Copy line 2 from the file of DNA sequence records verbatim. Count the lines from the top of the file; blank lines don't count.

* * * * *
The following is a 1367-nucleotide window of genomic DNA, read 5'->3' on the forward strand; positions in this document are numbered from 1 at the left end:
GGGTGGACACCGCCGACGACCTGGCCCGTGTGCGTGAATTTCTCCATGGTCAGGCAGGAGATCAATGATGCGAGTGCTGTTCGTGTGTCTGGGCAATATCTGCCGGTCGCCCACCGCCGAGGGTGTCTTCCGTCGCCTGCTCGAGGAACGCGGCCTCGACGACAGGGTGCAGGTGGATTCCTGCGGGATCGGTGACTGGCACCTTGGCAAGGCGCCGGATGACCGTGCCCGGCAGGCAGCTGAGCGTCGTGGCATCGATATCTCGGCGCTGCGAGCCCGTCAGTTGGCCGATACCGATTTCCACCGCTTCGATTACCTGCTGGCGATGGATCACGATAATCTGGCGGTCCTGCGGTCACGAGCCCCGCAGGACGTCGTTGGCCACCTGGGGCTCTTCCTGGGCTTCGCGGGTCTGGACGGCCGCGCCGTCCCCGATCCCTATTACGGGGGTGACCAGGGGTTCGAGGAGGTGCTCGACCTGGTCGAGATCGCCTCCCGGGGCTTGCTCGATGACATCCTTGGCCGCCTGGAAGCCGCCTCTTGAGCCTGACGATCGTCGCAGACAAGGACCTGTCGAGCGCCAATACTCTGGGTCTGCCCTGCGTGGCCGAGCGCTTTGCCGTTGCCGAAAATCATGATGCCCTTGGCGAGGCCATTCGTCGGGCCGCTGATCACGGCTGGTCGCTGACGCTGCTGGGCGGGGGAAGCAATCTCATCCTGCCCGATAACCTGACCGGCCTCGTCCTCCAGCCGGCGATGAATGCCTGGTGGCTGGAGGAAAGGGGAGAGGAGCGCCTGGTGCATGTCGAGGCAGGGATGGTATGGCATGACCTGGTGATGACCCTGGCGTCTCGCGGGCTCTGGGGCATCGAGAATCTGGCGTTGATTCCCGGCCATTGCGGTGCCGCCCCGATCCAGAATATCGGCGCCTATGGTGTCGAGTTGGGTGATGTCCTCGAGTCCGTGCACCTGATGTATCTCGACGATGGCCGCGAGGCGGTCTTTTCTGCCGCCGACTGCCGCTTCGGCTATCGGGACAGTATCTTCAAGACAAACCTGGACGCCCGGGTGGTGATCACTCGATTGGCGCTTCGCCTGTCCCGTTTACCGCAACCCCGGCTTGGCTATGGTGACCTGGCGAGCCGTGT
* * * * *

GGGTGGACACCGCCGACGACCTGGCCCGTGTGCGTGAATTTCTCCATGGTCAGGCAGGAGATCAATGATGCGAGTGCTGTTCGTGTGTCTGGGCAATATCTGCCGGTCGCCCACCGCCGAGGGTGTCTTCCGTCGCCTGCTCGAGGAACGCGGCCTCGACGACAGGGTGCAGGTGGATTCCTGCGGGATCGGTGACTGGCACCTTGGCAAGGCGCCGGATGACCGTGCCCGGCAGGCAGCTGAGCGTCGTGGCATCGATATCTCGGCGCTGCGAGCCCGTCAGTTGGCCGATACCGATTTCCACCGCTTCGATTACCTGCTGGCGATGGATCACGATAATCTGGCGGTCCTGCGGTCACGAGCCCCGCAGGACGTCGTTGGCCACCTGGGGCTCTTCCTGGGCTTCGCGGGTCTGGACGGCCGCGCCGTCCCCGATCCCTATTACGGGGGTGACCAGGGGTTCGAGGAGGTGCTCGACCTGGTCGAGATCGCCTCCCGGGGCTTGCTCGATGACATCCTTGGCCGCCTGGAAGCCGCCTCTTGAGCCTGACGATCGTCGCAGACAAGGACCTGTCGAGCGCCAATACTCTGGGTCTGCCCTGCGTGGCCGAGCGCTTTGCCGTTGCCGAAAATCATGATGCCCTTGGCGAGGCCATTCGTCGGGCCGCTGATCACGGCTGGTCGCTGACGCTGCTGGGCGGGGGAAGCAATCTCATCCTGCCCGATAACCTGACCGGCCTCGTCCTCCAGCCGGCGATGAATGCCTGGTGGCTGGAGGAAAGGGGAGAGGAGCGCCTGGTGCATGTCGAGGCAGGGATGGTATGGCATGACCTGGTGATGACCCTGGCGTCTCGCGGGCTCTGGGGCATCGAGAATCTGGCGTTGATTCCCGGCCATTGCGGTGCCGCCCCGATCCAGAATATCGGCGCCTATGGTGTCGAGTTGGGTGATGTCCTCGAGTCCGTGCACCTGATGTATCTCGACGATGGCCGCGAGGCGGTCTTTTCTGCCGCCGACTGCCGCTTCGGCTATCGGGACAGTATCTTCAAGACAAACCTGGACGCCCGGGTGGTGATCACTCGATTGGCGCTTCGCCTGTCCCGTTTACCGCAACCCCGGCTTGGCTATGGTGACCTGGCGAGCCGTGT